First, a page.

The Kentucky Combined Driving Classic To Host the USEF National Driving Championships in 2009
Sunday, October 5, 2008
Posted by Christy
Unlike ridden dressage the voice is a key aid in driving, and many used that to their advantage on Sunday October 5 on the Secretariat Polo Field at the Kentucky Horse Park. The event was a precursor of what is to come—next year, the USEF National Championships, and in 2010—the Alltech FEI World Equestrian Games. The winner of the FEI Pair Pony division, Katie Whaley recently relocated to Kentucky and is as excited as anyone about the WEG coming to the U.S. for the first time. She will continue to operate her business Hats by Katie at her new home in Paris, Kentucky, as well as privide training and competitions in the future.
From the Driving perspective because the U.S. has started to win quite a few medals it’s really gotten a lot more respect and now the Europeans are taking us more seriously but it’ll even make it better if we can keep this venue at this level.”
Katie drove the full brothers Tux and Spats who she’s been with for eight years. The pair are 13 and 14 years old and are Section B Welsh. They’ve been to two World Championships.
In 2003 in Austria they were the wheelers in her four-in-hand, and in 2005 they were a pair and were seventh in the world in the marathon. They finished first in their division on a score of 137.01 with just one knock-down in today’s cones phase.
Donna also foxhunts and has been in the horse industry for more than 50 years. She evented through the Intermediate level but decided it was too much work once she turned 50. “The game is getting so technical,” she said. “With Driving I can get the same thrill I do from Eventing. I actually enjoy driven Dressage much better than I did ridden Dressage. It’s very interesting because you don’t have your leg.” She’s been riding Cowboy for the last three-and-a-half years, and he’s been going Advanced for the last two-and-a-half. Donna has been Driving for six years and made the World Championships this year. “I certainly wouldn’t have made it there without Cowboy.” Cowboy’s reward after this win…six-and-a-half weeks off to be a horse. “I like the people who drive,” she said. “They are very kind and very helpful. It’s very nice to be around. If you have any kind of a problem there’s always someone to help.”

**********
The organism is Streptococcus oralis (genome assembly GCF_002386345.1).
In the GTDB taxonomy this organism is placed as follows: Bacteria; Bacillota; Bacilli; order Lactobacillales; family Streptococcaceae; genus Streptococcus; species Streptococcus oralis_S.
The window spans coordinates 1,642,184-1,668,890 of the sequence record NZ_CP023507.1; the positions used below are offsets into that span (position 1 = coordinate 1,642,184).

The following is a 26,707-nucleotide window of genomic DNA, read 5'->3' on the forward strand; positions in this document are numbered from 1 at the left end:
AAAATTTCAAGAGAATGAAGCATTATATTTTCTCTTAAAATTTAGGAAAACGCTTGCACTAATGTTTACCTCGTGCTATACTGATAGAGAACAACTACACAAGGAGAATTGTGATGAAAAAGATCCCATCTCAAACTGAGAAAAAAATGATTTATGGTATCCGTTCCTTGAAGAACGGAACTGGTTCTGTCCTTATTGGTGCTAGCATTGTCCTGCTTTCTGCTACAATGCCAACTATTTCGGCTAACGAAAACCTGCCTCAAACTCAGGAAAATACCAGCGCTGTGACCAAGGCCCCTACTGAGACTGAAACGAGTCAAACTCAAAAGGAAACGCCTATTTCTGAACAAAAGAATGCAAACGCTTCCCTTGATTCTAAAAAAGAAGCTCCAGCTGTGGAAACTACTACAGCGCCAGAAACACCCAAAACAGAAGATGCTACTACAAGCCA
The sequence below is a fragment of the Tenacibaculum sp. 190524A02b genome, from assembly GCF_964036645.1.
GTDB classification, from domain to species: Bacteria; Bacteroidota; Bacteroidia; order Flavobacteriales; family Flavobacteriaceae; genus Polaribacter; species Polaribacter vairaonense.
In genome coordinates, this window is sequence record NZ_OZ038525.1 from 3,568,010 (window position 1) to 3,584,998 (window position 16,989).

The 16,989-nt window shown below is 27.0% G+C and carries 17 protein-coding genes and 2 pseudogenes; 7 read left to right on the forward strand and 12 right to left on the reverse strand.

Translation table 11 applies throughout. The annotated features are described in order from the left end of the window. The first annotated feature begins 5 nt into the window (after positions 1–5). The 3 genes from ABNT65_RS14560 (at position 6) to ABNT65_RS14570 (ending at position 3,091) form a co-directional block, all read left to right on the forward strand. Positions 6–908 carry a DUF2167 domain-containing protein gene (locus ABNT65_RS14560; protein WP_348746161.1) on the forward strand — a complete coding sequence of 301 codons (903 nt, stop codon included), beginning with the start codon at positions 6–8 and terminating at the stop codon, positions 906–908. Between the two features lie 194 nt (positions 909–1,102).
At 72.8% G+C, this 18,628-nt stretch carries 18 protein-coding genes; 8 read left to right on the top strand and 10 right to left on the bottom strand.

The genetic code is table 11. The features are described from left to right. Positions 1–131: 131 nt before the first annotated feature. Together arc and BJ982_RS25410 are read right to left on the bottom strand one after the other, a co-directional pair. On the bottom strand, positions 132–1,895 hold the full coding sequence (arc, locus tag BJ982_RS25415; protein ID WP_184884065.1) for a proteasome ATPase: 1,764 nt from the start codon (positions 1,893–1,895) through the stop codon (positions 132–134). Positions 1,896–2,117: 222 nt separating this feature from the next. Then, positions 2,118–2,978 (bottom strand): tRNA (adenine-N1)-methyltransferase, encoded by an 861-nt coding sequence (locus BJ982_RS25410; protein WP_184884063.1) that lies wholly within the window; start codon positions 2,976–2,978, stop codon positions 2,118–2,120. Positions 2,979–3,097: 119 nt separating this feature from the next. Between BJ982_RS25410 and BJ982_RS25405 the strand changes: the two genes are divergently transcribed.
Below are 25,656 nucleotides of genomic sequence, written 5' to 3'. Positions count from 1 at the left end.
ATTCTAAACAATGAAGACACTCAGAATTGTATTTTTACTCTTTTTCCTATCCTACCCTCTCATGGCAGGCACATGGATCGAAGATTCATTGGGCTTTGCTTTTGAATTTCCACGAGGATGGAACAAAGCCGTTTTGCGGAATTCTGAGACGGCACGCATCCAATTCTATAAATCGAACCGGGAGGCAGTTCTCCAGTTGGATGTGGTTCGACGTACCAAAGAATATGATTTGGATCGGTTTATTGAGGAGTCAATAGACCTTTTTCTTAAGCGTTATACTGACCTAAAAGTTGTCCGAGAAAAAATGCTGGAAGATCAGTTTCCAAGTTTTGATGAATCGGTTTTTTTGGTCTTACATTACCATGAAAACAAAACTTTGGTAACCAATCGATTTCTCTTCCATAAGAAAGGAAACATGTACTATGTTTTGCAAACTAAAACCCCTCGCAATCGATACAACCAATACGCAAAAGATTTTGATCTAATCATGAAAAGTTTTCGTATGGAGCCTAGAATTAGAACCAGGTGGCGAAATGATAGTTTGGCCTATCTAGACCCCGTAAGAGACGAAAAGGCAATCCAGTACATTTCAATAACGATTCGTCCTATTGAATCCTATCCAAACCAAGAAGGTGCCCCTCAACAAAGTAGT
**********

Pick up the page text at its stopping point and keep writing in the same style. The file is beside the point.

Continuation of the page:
Keady went to the World Championships in 1993 with a pair and last year she represented the U.S. in Poland. Keady also came from the Eventing world, but her father Drove. “It just seemed like you got to do basically the same thing as Eventing but with more horses so you’re dealing with more minds. Plus you get to go really fast in the hazards.”
When they get home the team will be broken down and paired with some younger horses at the lower levels to give them more experience. As far as this weekend’s result, Keady got exactly what she wanted from the team, a very well-rounded win and a come from behind by the underdog team.
Marathon was the phase Elizabeth was most proud of, but she says her team did everything really well. “I feel like we’re on the right track,” she said. “It’s feeling good; I feel like we’re coming along.” Her goal for the weekend was a score of less than 190, and she and the pint-sized team that ranged in age from five to 15, accomplished that with flying colors. “My other goal was to get Vidar through his first full show, and he loved it.”
Driving has been her passion since 1991—before that it was hunter/jumpers. She switched to driving because she says she’s short. “I jumped the jumps more than the horses did,” she said with a smile. “I loved every minute of it. I am literally just too short.” Elizabeth says she will most definitely be present to watch Driving at the WEG. “I’ve already got my tickets.”
Gary is looking forward to having the World Equestrian Games in the U.S. for the first time. “I think for every horseman it’s a wonderful thing,” he said. “It’s like the Super bowl in our backyard. It’s going to be a great thing for all of us, and I think it’s going to be a really good thing for the sport of Driving in America, because I don’t think most Americans understand how exciting four-in-hand driving is. Once they see that with all the European teams here I think it’ll be a real bonus.”
We will undoubtedly see Chester at the WEG. “It’s going to be great,” he said. “I think the cross-country has some great points. They’ll be eight different hazards. It’s more spectator friendly to watch than the three-day cross-country, and it’s easier to understand.”
Winning the Single Horse class was Canadian Francois Fleury and his 18-year-old Canadian-bred ZouLou with a score of 109.84. What makes Francois’ win even more interesting is the fact that is legally deaf.
Caroline Whittle of North Carolina was the winner of the Pair Pony class with a score of 122. Lillie and Britton are her Haflinger mares, age six and seven, who helped her to the win. Caroline was one of the more vocal competitors in constant communication with her team, especially Lillie. Rounding out the Preliminary division with a win in the Pair Horse class was Rachel Niceley of Tennessee. Rachel’s pair was made up of her Friesian cross mares named Riverplains Bella and Riverplains Ritza.
In the Pair Pony class it was Michelle Walters of Tennessee with her Dartmoor Ponies Farnley Albert and Gummy Bear earning the low score of 153.17—another tight race with less than half a penalty point between the win and second place. Michelle was another competitor who used her voice to guide Albert and Gummy Bear through the cones successfully.
Perfect fall weather is something spectators and competitors hope to see more of in the next couple years as Driving will be making its presence known at the Kentucky Horse Park with more exciting competitions on the horizon.
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